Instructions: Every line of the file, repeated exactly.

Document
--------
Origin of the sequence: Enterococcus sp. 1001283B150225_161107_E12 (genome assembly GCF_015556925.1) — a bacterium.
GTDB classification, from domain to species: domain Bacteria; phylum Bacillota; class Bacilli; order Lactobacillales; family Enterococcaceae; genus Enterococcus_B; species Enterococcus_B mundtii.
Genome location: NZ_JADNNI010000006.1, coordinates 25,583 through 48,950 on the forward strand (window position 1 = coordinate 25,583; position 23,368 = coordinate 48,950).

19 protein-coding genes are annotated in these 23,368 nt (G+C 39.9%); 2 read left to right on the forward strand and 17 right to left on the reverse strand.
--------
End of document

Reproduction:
Origin of the sequence: Enterococcus sp. 1001283B150225_161107_E12 (genome assembly GCF_015556925.1) — a bacterium.
GTDB classification, from domain to species: domain Bacteria; phylum Bacillota; class Bacilli; order Lactobacillales; family Enterococcaceae; genus Enterococcus_B; species Enterococcus_B mundtii.
Genome location: NZ_JADNNI010000006.1, coordinates 25,583 through 48,950 on the forward strand (window position 1 = coordinate 25,583; position 23,368 = coordinate 48,950).

19 protein-coding genes are annotated in these 23,368 nt (G+C 39.9%); 2 read left to right on the forward strand and 17 right to left on the reverse strand.